Turnaround under John Chen continues as latest financial results please investors
BlackBerry has posted a smaller than expected loss during the third quarter of 2015, with CEO John Chen confident that its service-focused strategy and devices running Android can help it continue its recovery.
The Canadian firm reported a net loss of $89 million (£60m) compared to the $148 million (£99m) it lost during the same quarter last year as revenue slumped from $793 million (£531m) a year ago to $548 million (£367m) – however this still beat expectations
Whilst on the surface the results don’t seem overly positive, it is worth remembering they include numerous charges, including pretax charges of $38 million (£25m) for restructuring and acquisition costs and amortization of intangibles of $18 million (£12m).
BlackBerry also said it generated $162 million (£108m) in software and services revenue. That was up from $74 million (£50m) in the second quarter.
“We delivered accelerating growth in enterprise software and higher revenue across all our focus areas of focus,” he said. “Our new PRIV device has been well recieved since its launch in November, and we are expanding distribution to additional carriers around the world in the next several quarters.”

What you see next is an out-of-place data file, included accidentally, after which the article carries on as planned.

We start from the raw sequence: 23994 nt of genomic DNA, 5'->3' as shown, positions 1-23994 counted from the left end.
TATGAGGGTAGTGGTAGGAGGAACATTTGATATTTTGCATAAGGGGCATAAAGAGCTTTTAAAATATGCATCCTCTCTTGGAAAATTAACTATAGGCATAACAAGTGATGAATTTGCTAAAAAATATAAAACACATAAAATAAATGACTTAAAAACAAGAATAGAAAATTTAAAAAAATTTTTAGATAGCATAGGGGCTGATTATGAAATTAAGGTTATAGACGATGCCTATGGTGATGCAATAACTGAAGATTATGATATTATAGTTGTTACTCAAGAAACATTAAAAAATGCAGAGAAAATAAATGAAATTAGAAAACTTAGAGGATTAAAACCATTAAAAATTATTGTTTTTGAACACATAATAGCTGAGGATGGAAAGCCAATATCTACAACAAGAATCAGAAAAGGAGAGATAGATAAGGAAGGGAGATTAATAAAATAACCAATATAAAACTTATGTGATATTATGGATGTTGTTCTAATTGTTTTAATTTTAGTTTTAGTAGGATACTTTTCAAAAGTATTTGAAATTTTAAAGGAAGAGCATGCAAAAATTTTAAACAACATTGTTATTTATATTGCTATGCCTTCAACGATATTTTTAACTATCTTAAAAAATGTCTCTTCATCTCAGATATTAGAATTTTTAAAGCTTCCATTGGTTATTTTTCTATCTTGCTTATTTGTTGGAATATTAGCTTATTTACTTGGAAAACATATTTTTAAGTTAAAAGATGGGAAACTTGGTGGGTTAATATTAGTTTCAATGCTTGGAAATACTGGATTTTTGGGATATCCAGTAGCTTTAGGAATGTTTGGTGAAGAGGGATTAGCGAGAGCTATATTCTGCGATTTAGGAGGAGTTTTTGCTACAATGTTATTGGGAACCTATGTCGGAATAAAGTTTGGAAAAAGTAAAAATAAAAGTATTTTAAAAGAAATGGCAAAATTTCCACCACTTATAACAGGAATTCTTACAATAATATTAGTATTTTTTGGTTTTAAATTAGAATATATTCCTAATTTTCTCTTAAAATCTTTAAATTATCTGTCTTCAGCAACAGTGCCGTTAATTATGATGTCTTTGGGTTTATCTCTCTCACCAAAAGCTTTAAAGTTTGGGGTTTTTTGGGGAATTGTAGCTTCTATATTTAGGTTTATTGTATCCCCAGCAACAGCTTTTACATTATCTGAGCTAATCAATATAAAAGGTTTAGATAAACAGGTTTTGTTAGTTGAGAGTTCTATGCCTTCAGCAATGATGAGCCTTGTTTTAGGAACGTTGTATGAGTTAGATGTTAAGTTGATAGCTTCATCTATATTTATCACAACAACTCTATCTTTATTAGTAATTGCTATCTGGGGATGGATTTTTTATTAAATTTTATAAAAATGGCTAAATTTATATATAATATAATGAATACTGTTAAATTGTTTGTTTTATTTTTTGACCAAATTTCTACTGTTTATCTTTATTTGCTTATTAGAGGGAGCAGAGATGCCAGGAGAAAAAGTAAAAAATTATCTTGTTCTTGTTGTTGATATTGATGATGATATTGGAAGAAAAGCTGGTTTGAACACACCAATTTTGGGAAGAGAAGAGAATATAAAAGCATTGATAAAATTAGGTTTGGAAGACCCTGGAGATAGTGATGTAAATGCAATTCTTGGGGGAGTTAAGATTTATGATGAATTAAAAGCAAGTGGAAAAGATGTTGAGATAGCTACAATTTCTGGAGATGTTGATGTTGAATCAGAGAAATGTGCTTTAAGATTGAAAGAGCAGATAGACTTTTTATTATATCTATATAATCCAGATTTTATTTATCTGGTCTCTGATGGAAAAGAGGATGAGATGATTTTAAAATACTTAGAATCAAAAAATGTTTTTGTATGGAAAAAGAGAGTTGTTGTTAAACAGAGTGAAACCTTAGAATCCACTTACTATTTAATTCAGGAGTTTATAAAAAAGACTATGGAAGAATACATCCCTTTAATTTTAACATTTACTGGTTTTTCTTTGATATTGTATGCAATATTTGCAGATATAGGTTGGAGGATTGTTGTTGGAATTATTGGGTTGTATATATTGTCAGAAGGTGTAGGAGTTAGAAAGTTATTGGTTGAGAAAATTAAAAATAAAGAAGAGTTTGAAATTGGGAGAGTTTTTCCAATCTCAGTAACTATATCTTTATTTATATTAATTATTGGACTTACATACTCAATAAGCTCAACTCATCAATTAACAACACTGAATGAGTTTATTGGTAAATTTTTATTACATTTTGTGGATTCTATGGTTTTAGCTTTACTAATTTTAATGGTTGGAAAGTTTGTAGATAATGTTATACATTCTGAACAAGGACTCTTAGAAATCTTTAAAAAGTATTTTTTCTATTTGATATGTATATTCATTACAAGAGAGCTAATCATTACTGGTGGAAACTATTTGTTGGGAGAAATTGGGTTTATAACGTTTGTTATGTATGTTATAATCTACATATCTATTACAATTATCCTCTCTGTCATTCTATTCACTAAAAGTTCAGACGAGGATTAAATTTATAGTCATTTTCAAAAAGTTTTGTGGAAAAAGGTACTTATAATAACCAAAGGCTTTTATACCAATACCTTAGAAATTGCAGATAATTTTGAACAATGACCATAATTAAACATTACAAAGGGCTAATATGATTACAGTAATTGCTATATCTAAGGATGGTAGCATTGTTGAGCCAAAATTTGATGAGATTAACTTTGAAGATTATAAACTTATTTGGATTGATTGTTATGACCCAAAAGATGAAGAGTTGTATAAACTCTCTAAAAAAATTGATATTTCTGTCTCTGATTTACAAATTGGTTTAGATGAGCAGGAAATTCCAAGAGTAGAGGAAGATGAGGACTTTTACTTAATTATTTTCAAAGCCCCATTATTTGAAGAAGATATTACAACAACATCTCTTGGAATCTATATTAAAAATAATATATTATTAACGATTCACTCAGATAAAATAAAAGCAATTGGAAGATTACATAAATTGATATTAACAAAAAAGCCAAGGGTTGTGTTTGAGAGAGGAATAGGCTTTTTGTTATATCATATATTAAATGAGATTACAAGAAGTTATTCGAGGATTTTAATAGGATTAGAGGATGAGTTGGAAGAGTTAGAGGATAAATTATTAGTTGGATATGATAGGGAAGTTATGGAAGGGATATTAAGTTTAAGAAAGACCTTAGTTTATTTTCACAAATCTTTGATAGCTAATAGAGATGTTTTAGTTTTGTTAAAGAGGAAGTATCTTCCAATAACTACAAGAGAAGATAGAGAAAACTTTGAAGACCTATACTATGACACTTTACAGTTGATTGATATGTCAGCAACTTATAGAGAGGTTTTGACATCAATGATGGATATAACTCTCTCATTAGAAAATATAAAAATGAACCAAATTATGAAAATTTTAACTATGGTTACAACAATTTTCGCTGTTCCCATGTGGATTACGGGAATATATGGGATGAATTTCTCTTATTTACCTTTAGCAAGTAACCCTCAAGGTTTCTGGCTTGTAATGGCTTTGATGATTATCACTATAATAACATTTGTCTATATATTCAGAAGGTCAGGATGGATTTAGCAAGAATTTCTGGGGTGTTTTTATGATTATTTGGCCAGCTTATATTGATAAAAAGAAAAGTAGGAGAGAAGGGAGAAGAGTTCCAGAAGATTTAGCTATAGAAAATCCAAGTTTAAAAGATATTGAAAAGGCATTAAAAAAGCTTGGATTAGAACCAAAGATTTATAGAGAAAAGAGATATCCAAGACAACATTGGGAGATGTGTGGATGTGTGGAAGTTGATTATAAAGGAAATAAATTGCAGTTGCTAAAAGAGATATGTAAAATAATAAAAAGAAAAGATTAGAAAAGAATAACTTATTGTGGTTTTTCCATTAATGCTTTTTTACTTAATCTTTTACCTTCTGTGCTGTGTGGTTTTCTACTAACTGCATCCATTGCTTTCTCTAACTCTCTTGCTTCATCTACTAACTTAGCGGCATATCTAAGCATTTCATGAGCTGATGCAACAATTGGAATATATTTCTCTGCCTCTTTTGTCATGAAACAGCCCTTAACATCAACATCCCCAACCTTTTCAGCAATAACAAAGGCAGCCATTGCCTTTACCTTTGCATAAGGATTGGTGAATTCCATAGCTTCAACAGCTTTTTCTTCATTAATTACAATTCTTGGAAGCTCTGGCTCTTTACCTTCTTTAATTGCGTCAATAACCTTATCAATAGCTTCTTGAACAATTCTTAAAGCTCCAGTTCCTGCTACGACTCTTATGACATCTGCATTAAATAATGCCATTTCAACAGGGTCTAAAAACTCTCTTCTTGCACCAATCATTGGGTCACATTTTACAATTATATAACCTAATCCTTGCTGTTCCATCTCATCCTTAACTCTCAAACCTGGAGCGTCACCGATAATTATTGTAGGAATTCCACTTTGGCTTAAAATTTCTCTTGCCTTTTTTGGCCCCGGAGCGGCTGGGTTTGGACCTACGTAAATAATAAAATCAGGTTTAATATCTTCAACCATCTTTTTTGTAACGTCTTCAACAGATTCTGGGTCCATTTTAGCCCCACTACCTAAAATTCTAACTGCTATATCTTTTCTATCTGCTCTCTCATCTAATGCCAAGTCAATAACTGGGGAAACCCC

The turnaround efforts of Chen, including restructuring and acquisitions, seems to be helping the company increase sales. BlackBerry itself is also now increasingly focusing on mobile device-management software and new smartphones, including its first ever Android-powered smartphone (the PRIV).
The PRIV could be a make or break device for BlackBerry, in light of its continuing struggles to clamber back into the mobile device market.
Last month a new analyst report showed that the company’s market share had fallen yet again, and is now smaller than that of devices running Samsung’s Tizen OS. But that before the arrival of the PRIV device. The uncertainty was not helped in the summer, when Chen hinted that BlackBerry could stop manufacturing devices as part of its ongoing recovery strategy.
The development comes as Chen slammed other technology firms, specifically Apple, for refusing to work with governments on “lawful access requests”. He said privacy should not be extended to criminals.
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